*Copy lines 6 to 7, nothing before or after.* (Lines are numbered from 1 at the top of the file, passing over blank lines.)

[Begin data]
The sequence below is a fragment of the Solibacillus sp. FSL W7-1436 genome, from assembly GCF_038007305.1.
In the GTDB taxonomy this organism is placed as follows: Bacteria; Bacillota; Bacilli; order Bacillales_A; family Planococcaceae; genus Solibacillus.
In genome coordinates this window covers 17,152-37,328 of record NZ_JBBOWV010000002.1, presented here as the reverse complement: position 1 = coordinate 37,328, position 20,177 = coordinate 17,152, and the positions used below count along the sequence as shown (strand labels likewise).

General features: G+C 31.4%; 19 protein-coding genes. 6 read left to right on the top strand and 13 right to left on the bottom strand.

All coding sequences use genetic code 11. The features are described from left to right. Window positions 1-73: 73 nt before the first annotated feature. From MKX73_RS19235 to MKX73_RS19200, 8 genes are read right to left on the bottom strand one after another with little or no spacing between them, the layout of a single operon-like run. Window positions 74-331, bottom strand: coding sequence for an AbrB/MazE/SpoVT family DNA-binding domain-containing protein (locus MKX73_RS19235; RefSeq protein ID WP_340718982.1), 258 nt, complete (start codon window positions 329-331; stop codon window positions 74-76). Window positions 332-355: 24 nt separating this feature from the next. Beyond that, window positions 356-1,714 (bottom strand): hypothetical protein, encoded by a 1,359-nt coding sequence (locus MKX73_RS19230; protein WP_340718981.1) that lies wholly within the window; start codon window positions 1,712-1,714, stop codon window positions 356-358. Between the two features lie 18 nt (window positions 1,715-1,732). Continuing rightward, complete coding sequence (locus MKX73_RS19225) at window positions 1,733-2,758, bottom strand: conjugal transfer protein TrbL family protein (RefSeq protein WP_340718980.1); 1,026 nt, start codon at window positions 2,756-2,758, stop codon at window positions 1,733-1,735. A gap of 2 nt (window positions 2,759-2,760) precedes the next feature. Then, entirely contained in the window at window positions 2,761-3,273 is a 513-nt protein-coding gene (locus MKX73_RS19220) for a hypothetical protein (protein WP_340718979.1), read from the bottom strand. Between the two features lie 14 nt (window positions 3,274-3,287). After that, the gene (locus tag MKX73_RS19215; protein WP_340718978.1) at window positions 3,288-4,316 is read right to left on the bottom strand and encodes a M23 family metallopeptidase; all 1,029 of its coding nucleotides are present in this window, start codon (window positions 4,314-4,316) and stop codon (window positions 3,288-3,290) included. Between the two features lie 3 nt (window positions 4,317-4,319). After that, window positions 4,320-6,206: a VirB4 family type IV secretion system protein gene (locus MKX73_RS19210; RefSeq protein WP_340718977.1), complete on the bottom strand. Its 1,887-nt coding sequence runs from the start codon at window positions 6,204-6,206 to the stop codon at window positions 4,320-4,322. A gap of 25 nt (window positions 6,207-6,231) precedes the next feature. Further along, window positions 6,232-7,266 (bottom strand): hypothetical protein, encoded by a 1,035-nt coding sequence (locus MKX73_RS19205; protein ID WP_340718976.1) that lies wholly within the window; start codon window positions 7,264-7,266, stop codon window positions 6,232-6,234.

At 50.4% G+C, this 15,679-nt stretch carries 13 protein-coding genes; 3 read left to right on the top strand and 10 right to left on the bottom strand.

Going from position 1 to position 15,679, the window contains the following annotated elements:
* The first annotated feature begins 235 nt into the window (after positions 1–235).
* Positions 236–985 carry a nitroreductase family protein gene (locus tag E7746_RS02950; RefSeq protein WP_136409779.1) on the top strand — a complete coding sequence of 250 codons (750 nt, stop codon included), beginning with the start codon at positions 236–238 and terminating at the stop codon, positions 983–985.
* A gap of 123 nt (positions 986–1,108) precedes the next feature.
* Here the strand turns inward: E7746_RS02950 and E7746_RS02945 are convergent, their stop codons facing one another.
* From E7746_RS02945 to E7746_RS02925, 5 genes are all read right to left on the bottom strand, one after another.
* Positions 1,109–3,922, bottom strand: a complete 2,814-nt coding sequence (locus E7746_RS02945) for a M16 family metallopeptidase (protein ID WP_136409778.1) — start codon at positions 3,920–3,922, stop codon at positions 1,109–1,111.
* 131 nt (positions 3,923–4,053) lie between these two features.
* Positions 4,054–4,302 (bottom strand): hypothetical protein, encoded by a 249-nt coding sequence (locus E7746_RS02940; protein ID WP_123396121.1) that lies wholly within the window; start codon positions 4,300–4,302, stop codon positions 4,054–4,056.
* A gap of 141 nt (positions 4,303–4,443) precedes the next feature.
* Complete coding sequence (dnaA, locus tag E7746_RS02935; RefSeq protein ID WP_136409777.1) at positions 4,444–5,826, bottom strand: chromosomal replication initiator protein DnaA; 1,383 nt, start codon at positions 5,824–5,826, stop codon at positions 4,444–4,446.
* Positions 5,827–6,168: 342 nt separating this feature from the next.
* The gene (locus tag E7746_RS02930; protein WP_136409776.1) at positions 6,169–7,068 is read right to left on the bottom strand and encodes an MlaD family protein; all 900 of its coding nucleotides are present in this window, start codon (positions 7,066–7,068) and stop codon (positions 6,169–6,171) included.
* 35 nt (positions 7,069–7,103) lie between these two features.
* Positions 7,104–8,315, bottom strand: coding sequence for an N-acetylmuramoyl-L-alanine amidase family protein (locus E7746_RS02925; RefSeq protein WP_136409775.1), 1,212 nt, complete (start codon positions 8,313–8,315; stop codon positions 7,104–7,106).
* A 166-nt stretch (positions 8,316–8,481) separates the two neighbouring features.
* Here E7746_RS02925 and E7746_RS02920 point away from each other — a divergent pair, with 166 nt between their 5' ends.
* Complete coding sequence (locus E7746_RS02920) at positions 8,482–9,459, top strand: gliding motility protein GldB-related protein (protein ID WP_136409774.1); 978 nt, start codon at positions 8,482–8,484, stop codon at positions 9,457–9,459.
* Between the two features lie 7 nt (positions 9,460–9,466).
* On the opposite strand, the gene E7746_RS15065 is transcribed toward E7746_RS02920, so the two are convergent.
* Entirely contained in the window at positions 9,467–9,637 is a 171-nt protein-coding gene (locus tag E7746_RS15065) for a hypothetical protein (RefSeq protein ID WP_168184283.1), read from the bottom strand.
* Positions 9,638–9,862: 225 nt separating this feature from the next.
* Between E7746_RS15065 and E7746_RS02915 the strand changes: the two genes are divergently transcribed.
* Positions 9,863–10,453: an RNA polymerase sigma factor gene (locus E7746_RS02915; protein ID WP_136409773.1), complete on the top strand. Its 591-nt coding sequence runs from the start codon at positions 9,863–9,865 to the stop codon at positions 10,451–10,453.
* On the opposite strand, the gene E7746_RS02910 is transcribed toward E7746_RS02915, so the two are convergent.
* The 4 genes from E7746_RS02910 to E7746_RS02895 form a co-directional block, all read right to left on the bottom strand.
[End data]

At 50.4% G+C, this 15,679-nt stretch carries 13 protein-coding genes; 3 read left to right on the top strand and 10 right to left on the bottom strand.

Going from position 1 to position 15,679, the window contains the following annotated elements: